UN: Staggering 15.3 million Syrians, nearly 70% of population, need aid

Trucks carrying humanitarian aid seen at the Bab al Hawa border crossing with Turkiye, Syria. (Reuters/File)
Short Url
Updated 31 May 2023
Follow

UN: Staggering 15.3 million Syrians, nearly 70% of population, need aid

  • 2.5 million people are at risk of losing food or cash assistance from July
  • The Syrian people “are more and more reliant on humanitarian assistance as basic services and critical infrastructure are on the brink of collapse"

UNITED NATIONS: For the first time in Syria’s 12-year war, people in every district are experiencing some degree of “humanitarian stress,” and a staggering 15.3 million — nearly 70 percent of the population — need humanitarian aid, the United Nations said Tuesday.
A UN appeal for $5.4 billion to help over 14 million people in Syria is less than 10 percent funded and the UN World Food Program has warned that without additional money, 2.5 million people are at risk of losing food or cash assistance from July.
The dire humanitarian situation, compounded by the February earthquake that devastated the rebel-held northwest, was spelled out to the Security Council by the UN humanitarian office’s operations director Edem Wosornu.
The Syrian people “are more and more reliant on humanitarian assistance as basic services and critical infrastructure are on the brink of collapse,” she said.
Wosornu urged generous pledges and the swift release of funds at a European Union hosted conference in Brussels on June 14-15. She said “Syrians need the support of the international community now more than at any time in the past 12 years.”
She said the need to maintain the delivery of humanitarian aid to the northwest is even more critical after the earthquake. She said UN Secretary-General Antonio Guterres has called for a 12-month extension of the UN mandate, which expires in July, saying the assistance is “indispensable” and “a matter of life and death for millions of people” in the region.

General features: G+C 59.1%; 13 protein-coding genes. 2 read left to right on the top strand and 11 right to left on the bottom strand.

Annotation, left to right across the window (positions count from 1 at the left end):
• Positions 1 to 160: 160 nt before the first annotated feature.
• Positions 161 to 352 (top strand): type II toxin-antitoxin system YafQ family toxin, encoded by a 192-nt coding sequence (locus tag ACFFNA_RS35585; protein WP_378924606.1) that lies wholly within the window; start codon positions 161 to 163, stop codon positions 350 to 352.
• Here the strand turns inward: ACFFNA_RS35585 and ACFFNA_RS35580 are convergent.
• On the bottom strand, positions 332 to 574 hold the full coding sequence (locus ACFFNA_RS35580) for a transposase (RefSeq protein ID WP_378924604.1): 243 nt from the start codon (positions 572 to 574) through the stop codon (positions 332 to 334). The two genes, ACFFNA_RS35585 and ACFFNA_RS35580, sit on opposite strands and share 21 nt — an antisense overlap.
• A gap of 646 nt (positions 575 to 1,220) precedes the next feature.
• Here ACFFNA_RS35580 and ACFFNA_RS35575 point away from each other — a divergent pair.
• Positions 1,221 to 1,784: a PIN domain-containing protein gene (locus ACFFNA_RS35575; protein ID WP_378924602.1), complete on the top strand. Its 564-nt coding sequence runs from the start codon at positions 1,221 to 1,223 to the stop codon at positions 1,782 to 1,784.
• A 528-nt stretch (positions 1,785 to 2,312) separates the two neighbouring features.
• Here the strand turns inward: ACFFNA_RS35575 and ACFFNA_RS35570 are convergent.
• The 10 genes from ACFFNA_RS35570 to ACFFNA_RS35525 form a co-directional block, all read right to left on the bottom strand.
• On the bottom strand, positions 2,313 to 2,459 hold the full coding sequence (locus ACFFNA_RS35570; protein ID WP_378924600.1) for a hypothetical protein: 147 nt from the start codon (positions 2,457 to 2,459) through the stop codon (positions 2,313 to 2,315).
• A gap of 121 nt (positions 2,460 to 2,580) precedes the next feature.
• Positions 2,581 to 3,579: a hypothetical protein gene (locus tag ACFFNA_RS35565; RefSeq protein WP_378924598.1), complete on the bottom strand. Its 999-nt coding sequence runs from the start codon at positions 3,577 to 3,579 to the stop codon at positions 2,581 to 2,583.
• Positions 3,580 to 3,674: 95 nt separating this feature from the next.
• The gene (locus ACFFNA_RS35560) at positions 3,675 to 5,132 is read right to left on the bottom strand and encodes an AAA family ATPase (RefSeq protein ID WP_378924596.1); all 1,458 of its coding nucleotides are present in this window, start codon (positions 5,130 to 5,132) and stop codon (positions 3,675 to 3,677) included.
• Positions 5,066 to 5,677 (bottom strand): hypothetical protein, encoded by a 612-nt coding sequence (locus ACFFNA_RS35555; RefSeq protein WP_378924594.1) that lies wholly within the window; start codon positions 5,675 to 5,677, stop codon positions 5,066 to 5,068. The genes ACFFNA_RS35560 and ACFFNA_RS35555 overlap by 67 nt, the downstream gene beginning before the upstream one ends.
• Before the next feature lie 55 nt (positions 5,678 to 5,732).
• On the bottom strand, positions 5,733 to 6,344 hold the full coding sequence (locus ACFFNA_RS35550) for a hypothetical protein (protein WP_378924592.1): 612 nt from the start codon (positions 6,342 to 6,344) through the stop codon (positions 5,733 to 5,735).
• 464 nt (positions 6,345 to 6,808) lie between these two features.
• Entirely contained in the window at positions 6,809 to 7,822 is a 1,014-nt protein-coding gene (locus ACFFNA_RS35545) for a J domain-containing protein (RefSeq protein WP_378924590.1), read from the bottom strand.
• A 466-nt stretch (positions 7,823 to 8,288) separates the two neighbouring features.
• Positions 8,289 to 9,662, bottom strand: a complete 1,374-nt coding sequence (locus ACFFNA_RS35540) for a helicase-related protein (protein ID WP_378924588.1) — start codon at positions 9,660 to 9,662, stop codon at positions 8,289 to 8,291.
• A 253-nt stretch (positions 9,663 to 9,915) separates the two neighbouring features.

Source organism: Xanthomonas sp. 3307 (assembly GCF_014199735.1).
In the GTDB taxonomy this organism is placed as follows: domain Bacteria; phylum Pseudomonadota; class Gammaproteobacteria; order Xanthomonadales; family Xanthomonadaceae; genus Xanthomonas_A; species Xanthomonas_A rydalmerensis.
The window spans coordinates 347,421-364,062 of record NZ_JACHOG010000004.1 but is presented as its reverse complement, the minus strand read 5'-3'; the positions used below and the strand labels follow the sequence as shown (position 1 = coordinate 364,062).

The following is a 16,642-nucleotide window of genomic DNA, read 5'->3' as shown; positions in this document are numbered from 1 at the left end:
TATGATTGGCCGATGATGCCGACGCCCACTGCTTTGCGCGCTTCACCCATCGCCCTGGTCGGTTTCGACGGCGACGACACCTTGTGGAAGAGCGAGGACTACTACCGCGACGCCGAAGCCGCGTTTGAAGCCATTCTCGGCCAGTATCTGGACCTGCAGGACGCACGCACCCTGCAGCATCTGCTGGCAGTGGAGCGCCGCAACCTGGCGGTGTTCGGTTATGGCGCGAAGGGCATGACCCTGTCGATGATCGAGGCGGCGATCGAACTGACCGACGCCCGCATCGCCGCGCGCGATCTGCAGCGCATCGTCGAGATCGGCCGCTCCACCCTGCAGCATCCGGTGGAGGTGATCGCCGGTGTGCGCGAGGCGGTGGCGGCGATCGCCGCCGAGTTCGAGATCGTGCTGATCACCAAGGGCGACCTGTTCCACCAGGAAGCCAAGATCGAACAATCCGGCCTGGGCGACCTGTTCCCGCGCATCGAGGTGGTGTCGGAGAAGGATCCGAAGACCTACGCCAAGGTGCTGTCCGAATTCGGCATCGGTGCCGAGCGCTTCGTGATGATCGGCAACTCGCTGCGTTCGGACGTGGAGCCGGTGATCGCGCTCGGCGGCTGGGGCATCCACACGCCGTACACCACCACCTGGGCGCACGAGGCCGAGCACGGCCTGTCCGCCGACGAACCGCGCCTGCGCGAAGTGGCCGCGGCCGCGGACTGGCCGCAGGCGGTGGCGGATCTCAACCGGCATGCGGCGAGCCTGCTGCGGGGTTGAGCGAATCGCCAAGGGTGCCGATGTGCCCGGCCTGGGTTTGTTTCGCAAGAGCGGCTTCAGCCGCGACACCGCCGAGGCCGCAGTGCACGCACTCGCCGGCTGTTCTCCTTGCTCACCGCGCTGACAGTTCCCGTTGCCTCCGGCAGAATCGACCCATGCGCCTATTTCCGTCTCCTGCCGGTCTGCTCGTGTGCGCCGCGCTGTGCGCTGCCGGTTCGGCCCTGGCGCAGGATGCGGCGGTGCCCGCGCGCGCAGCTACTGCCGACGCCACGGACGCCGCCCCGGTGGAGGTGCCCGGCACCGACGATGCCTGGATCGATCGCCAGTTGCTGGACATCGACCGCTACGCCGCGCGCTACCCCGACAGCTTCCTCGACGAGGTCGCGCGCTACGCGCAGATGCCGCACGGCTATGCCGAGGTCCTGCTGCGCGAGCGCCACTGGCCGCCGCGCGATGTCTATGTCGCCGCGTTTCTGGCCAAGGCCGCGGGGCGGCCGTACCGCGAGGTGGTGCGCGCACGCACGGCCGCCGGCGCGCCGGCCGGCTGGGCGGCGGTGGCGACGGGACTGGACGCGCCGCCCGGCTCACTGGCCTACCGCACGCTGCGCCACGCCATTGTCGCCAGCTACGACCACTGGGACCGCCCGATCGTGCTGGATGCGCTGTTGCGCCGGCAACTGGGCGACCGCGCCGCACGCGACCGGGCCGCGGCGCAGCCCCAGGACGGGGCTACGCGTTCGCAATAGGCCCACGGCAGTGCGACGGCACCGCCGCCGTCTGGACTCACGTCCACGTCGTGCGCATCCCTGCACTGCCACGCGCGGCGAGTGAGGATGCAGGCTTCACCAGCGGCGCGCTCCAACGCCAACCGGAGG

Russia’s UN Ambassador Vassily Nebenzia, whose country is a close ally of Syria, said Moscow shares concerns about the deteriorating humanitarian situation. But he said cross-border aid delivery “has outlived its usefulness” and “we see no reason at all to extend it.”
Nebenzia expressed concern that while cross-border aid was flowing and funded, the appeal to help millions of others in acute need in Syria is only 9 percent funded. It’s “a very odd moral imperative,” if aid “only applies to the terrorists in Idlib and it does not apply to the country as a whole.”
US Ambassador Linda Thomas-Greenfield said the United States will seek a council resolution to extend aid deliveries through the three border crossings currently operating: Bab Al-Hawa, which was the single crossing Russia would allow to remain open in January, as well as Bab Al-Salam and Al Raée, which Syria’s President Bashar Assad agreed to open after the quake, which killed over 6,000 in Syria and has displaced over 330,000. Assad has agreed to keep the two additional crossings open through Aug. 13.
The US envoy accused Assad of “cynically” trying “to seize on the outpouring of international support following the earthquakes to reclaim its place on the world stage,” stressing that “merely sitting at the same table as other regional leaders does nothing to help the people of Syria.”
“If the Assad regime wants to help the Syrian people, it should act immediately and announce that it will keep the Bab Al-Salam and Al Raée crossings open through at least August 2024, or as long as it takes,” Thomas-Greenfield said. “And even if the Assad regime does the right thing, it is frankly no substitute for actions by this council, which has a responsibility to respond to the dire humanitarian needs of the Syrian people.”
Assad was welcomed back to the Arab League this month after a 12-year suspension. Geir Pedersen, the UN special envoy for Syria, told the Security Council that this meeting in Jeddah, Saudi Arabia along with others in Moscow and Amman that included Syrian officials could create new momentum in long-stalled efforts to end the conflict.
He reiterated that new diplomatic activity “could act as a circuit breaker in the search for a political solution in Syria – if there is constructive Syria engagement, and indeed if key regional and international groups and players can work together.”


Israeli strikes target Lebanon’s Baalbek for first time since Gaza war

Updated 26 February 2024
Follow

Israeli strikes target Lebanon’s Baalbek for first time since Gaza war

  • The strikes are among the deepest into Lebanon since the Israel-Hamas war began more than four months ago